The current boar was only bought this year. It does shed the odd hair occasionally. If I get a couple or three years use, I'll not be grumbling at the sub £10 cost. If it disintegrates quicker, I'll probably move to synthetics next. I've no interest in buying premium brushes, or accumulating more that the three I have (1 home, 1 travel, 1 spare).
 

naughtilus

Contributor
Some vintage badgers I have, have no doubt been thinned by use. But I have yet to see the kind of breakage I find in some boar brushes.

From what I have read, badger hairs are less prone to breaking than horsehair or boar. That seems consistent with my own experience as well.

I baby my Turkish boar brush (Shave Factory), and so far it's doing very well, despite the fact it's seen several years of exclusive use. I use conditioner or coconut oil on it once in a while to keep the hairs strong.

I had a VDH brush but I gave it to my dad. That thing never looked good and it shed hairs and broke hairs alot.
There's badly made brushes in both camp, it's not inherent to the hair type but manufacturing.

Boar bristles break if not soaked. Badgers completely disintegrate if you don't rinse the soap scum. The later is EOL for a brush. Broken boar bristles didn't stop men keep on using the brushes.
 
There's badly made brushes in both camp, it's not inherent to the hair type but manufacturing.

Boar bristles break if not soaked. Badgers completely disintegrate if you don't rinse the soap scum. The later is EOL for a brush. Broken boar bristles didn't stop men keep on using the brushes.
I've revived a few badger brushes by using Ship Shape and hair conditioner. Most I've got off eBay have had horrible stink (musty ashtrays and mildew). Lesson learned, I think I don't plan to buy more like that. But they are still usable and look decent. They shed a few hairs at first, however.

I think you are right though, that boars see alot of abuse. Perhaps people were more conscientious with their badger brushes.
 
So, besides the OP's original picture of a fractured knot, what actually happens to a brush as it "deteriorates"?
Mine rapidly started shedding more and more every day. Over a couple of weeks, or maybe less, it went from shedding one or two hairs every shave to ten or more, then even more fell out when I rinsed it. When I finally gave up on it and dumped it in the bin, it had visibly thinned out.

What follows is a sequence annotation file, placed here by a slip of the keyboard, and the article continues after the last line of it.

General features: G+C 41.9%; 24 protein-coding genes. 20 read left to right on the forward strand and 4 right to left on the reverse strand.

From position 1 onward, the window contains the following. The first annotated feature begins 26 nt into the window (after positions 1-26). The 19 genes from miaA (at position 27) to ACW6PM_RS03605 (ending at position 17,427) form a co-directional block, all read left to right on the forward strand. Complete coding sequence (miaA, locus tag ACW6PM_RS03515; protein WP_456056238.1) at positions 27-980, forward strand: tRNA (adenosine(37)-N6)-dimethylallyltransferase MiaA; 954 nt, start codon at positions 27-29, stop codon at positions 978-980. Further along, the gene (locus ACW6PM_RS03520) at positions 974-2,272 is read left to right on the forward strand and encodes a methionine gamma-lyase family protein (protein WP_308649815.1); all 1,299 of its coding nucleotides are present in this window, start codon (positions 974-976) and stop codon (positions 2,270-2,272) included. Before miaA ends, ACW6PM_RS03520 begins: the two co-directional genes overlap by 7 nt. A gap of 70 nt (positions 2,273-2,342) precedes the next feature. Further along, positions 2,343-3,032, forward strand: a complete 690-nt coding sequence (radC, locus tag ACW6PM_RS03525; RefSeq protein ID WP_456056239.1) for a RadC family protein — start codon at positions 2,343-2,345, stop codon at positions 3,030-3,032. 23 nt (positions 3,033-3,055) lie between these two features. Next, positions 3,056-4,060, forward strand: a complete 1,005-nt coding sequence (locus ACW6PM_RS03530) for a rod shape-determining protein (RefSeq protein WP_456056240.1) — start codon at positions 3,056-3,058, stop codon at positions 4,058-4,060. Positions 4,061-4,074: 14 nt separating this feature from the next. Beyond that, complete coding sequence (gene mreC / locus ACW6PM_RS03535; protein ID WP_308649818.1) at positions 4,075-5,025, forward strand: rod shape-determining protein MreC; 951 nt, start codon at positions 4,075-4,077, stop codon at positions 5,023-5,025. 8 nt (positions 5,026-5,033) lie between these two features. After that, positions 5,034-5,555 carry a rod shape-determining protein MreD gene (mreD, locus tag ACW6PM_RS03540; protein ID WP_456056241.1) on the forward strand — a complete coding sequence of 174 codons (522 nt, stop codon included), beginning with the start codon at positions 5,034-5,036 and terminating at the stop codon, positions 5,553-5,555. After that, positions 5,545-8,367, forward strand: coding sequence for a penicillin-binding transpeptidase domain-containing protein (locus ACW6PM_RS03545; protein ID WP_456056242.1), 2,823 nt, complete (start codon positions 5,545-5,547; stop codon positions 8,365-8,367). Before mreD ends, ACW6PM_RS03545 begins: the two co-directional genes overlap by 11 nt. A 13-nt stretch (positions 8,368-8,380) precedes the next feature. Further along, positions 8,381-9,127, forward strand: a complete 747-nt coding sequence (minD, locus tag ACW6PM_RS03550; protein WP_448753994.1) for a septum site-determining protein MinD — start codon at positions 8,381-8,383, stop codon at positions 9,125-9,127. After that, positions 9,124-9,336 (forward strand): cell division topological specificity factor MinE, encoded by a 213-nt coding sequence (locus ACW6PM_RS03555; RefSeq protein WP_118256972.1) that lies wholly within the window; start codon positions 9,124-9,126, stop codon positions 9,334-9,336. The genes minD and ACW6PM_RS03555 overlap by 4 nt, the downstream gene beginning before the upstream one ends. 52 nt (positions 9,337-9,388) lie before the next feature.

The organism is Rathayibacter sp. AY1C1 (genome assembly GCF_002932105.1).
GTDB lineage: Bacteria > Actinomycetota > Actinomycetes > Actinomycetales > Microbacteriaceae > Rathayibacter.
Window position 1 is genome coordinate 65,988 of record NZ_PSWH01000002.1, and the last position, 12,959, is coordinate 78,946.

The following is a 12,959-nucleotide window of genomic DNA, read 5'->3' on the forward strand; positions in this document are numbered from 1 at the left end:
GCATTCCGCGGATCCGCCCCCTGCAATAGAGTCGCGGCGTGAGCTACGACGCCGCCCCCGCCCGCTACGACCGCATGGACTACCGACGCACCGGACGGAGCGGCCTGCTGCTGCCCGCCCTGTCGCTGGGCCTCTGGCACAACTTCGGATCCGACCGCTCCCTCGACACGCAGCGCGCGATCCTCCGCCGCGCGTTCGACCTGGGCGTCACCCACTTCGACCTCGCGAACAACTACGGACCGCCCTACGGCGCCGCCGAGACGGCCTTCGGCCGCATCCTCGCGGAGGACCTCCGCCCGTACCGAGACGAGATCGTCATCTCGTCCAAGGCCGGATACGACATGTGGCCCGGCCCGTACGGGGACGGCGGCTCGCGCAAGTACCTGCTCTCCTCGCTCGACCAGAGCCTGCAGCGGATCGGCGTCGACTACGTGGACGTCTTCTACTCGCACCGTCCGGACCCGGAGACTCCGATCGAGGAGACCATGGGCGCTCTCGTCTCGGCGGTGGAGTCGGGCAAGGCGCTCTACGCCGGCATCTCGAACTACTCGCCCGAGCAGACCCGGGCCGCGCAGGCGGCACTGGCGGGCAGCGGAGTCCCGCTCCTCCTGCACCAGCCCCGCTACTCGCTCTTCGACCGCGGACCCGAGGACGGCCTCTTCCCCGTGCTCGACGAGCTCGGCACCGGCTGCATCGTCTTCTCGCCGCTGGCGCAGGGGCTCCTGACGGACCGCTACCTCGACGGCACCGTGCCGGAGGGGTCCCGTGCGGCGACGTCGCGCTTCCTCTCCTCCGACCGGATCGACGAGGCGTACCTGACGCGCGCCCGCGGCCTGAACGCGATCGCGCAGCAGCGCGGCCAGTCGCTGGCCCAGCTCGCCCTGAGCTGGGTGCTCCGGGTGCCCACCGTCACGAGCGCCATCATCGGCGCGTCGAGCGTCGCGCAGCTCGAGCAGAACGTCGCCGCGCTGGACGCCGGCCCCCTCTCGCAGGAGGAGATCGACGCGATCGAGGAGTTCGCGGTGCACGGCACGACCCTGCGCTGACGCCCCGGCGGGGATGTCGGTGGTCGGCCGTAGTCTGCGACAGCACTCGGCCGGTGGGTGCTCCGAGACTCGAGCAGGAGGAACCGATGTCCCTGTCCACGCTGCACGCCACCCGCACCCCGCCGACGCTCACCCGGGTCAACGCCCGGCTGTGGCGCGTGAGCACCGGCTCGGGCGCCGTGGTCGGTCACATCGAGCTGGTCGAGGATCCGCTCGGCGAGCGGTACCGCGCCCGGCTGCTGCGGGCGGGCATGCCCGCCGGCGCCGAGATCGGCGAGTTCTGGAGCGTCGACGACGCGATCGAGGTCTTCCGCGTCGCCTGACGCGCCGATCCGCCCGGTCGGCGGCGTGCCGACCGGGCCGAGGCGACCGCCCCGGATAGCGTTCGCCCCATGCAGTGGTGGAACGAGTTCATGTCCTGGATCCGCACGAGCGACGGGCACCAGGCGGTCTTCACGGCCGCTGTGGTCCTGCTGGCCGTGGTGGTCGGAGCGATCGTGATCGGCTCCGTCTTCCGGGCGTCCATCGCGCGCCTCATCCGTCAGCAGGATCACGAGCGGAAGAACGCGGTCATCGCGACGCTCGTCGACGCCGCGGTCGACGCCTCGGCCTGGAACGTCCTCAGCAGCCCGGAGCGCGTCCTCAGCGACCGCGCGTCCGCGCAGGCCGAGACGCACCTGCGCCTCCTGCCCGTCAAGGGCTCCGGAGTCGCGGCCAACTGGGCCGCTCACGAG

Mine rapidly started shedding more and more every day. Over a couple of weeks, or maybe less, it went from shedding one or two hairs every shave to ten or more, then even more fell out when I rinsed it. When I finally gave up on it and dumped it in the bin, it had visibly thinned out.
Ok. Every so often I'll notice a hair in my lather. With boar they are pretty easy to spot and I always pick them out. If I start seeing more I'll know the end is near and it will be time to start scouting for a replacement.
 
I don't know. Back in the 1970s, I bought a boar brush from NOS found in a drug store. The brush is likely older than I am. The brush is an EverReady, with a knot dyed to resemble badger. Best I recall, I used it for daily shaves until Gillette introduced the Brush Plus, then went back to it for occasional "luxury shaves" after I could no longer get Brush Plus refills. A few years ago I noticed shedding from the middle. I attributed this to the age of the knot.

I have never noticed any breakage in the EverReady bristles. That said, I suspect it might have been treated, again to resemble badger. While boar, the bristles aren't quite like my two VDH boar brushes. Those seem to have stiffer bristles until soaked. I haven't used either VDH long enough to judge whether they'll last or not. Haven't seen breakage in these bristles. They shedded a few bristles on the first few uses, but don't now.

We know that the ends of boar bristles will split. Makes them softer. The bigger question is if they ever stop splitting. If no, then they might could fail at a later date. If yes, then that's not a factor. If you look on a certain auction site, you can fine worn down brushes, but I don't know if they're boar or horse.

Here's a nasty question: Are there different quality boar knots? If they all come from the same sources, then we're paying for the name and the handle. If there's no difference in knots, then there's no point in paying extra. However, if there is a difference in boar knots, then maybe more expensive is better. All that is speculation, though.
 
Here's a nasty question: Are there different quality boar knots? If they all come from the same sources, then we're paying for the name and the handle. If there's no difference in knots, then there's no point in paying extra. However, if there is a difference in boar knots, then maybe more expensive is better. All that is speculation, though.
I would imagine they are graded to some extent. Maybe belly hair is more desirable than shoulder hair, or the age of the pig affects the end result.